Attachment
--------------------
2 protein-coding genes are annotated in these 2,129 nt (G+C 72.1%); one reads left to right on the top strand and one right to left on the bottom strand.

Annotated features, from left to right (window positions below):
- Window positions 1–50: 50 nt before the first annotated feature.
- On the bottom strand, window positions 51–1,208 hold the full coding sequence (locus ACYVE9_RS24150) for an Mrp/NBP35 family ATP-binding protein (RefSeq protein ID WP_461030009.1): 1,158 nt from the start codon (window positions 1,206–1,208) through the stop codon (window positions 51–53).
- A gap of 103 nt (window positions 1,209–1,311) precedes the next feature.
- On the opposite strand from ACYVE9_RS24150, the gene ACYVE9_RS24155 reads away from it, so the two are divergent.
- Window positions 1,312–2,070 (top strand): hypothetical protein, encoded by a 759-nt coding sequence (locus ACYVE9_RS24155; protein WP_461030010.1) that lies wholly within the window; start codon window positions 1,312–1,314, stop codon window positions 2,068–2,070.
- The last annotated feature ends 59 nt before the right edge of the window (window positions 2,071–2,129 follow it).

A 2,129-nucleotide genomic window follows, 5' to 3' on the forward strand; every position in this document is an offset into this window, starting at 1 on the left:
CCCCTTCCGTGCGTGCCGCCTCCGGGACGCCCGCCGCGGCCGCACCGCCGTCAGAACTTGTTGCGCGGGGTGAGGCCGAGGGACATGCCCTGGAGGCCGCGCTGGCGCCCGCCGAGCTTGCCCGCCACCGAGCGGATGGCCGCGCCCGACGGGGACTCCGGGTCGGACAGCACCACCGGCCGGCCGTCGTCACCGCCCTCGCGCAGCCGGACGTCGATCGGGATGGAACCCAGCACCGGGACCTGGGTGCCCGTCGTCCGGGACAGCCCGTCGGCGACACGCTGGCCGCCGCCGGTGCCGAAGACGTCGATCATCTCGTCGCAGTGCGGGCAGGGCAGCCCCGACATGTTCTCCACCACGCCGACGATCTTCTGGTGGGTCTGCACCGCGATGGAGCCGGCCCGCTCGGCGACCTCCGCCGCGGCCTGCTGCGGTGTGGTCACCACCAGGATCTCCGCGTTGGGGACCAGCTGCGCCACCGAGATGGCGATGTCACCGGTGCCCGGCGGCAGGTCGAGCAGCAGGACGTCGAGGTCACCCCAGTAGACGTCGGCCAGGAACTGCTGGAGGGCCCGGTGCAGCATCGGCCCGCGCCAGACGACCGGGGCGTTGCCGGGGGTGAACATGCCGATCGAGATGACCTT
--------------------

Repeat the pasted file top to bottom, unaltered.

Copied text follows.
2 protein-coding genes are annotated in these 2,129 nt (G+C 72.1%); one reads left to right on the top strand and one right to left on the bottom strand.

Annotated features, from left to right (window positions below):
- Window positions 1–50: 50 nt before the first annotated feature.
- On the bottom strand, window positions 51–1,208 hold the full coding sequence (locus ACYVE9_RS24150) for an Mrp/NBP35 family ATP-binding protein (RefSeq protein ID WP_461030009.1): 1,158 nt from the start codon (window positions 1,206–1,208) through the stop codon (window positions 51–53).
- A gap of 103 nt (window positions 1,209–1,311) precedes the next feature.
- On the opposite strand from ACYVE9_RS24150, the gene ACYVE9_RS24155 reads away from it, so the two are divergent.
- Window positions 1,312–2,070 (top strand): hypothetical protein, encoded by a 759-nt coding sequence (locus ACYVE9_RS24155; protein WP_461030010.1) that lies wholly within the window; start codon window positions 1,312–1,314, stop codon window positions 2,068–2,070.
- The last annotated feature ends 59 nt before the right edge of the window (window positions 2,071–2,129 follow it).

A 2,129-nucleotide genomic window follows, 5' to 3' on the forward strand; every position in this document is an offset into this window, starting at 1 on the left:
CCCCTTCCGTGCGTGCCGCCTCCGGGACGCCCGCCGCGGCCGCACCGCCGTCAGAACTTGTTGCGCGGGGTGAGGCCGAGGGACATGCCCTGGAGGCCGCGCTGGCGCCCGCCGAGCTTGCCCGCCACCGAGCGGATGGCCGCGCCCGACGGGGACTCCGGGTCGGACAGCACCACCGGCCGGCCGTCGTCACCGCCCTCGCGCAGCCGGACGTCGATCGGGATGGAACCCAGCACCGGGACCTGGGTGCCCGTCGTCCGGGACAGCCCGTCGGCGACACGCTGGCCGCCGCCGGTGCCGAAGACGTCGATCATCTCGTCGCAGTGCGGGCAGGGCAGCCCCGACATGTTCTCCACCACGCCGACGATCTTCTGGTGGGTCTGCACCGCGATGGAGCCGGCCCGCTCGGCGACCTCCGCCGCGGCCTGCTGCGGTGTGGTCACCACCAGGATCTCCGCGTTGGGGACCAGCTGCGCCACCGAGATGGCGATGTCACCGGTGCCCGGCGGCAGGTCGAGCAGCAGGACGTCGAGGTCACCCCAGTAGACGTCGGCCAGGAACTGCTGGAGGGCCCGGTGCAGCATCGGCCCGCGCCAGACGACCGGGGCGTTGCCGGGGGTGAACATGCCGATCGAGATGACCTT